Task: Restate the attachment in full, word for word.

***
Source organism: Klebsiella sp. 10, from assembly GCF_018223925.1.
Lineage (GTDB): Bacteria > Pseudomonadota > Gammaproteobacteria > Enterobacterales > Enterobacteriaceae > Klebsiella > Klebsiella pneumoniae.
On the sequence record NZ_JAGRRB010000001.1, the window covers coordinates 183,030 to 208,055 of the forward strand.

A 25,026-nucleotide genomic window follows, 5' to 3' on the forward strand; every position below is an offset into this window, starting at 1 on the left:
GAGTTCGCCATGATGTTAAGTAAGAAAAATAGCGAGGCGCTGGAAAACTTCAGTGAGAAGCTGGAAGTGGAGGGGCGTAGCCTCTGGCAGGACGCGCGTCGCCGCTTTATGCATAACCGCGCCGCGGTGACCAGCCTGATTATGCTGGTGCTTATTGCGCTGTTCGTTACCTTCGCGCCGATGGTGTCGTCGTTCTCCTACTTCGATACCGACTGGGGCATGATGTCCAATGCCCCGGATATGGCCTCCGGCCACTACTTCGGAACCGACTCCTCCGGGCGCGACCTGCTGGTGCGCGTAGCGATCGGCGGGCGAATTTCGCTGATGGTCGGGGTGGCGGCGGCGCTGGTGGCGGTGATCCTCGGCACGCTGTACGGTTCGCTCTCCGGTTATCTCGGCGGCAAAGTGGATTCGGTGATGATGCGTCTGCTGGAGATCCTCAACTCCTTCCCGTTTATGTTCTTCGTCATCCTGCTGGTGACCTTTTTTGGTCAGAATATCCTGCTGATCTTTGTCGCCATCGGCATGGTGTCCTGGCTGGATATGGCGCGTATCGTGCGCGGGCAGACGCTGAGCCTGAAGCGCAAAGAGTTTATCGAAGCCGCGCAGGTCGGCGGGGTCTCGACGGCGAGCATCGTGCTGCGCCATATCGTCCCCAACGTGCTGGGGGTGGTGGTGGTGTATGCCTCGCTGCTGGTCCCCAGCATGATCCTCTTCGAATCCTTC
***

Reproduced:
Source organism: Klebsiella sp. 10, from assembly GCF_018223925.1.
Lineage (GTDB): Bacteria > Pseudomonadota > Gammaproteobacteria > Enterobacterales > Enterobacteriaceae > Klebsiella > Klebsiella pneumoniae.
On the sequence record NZ_JAGRRB010000001.1, the window covers coordinates 183,030 to 208,055 of the forward strand.

A 25,026-nucleotide genomic window follows, 5' to 3' on the forward strand; every position below is an offset into this window, starting at 1 on the left:
GAGTTCGCCATGATGTTAAGTAAGAAAAATAGCGAGGCGCTGGAAAACTTCAGTGAGAAGCTGGAAGTGGAGGGGCGTAGCCTCTGGCAGGACGCGCGTCGCCGCTTTATGCATAACCGCGCCGCGGTGACCAGCCTGATTATGCTGGTGCTTATTGCGCTGTTCGTTACCTTCGCGCCGATGGTGTCGTCGTTCTCCTACTTCGATACCGACTGGGGCATGATGTCCAATGCCCCGGATATGGCCTCCGGCCACTACTTCGGAACCGACTCCTCCGGGCGCGACCTGCTGGTGCGCGTAGCGATCGGCGGGCGAATTTCGCTGATGGTCGGGGTGGCGGCGGCGCTGGTGGCGGTGATCCTCGGCACGCTGTACGGTTCGCTCTCCGGTTATCTCGGCGGCAAAGTGGATTCGGTGATGATGCGTCTGCTGGAGATCCTCAACTCCTTCCCGTTTATGTTCTTCGTCATCCTGCTGGTGACCTTTTTTGGTCAGAATATCCTGCTGATCTTTGTCGCCATCGGCATGGTGTCCTGGCTGGATATGGCGCGTATCGTGCGCGGGCAGACGCTGAGCCTGAAGCGCAAAGAGTTTATCGAAGCCGCGCAGGTCGGCGGGGTCTCGACGGCGAGCATCGTGCTGCGCCATATCGTCCCCAACGTGCTGGGGGTGGTGGTGGTGTATGCCTCGCTGCTGGTCCCCAGCATGATCCTCTTCGAATCCTTC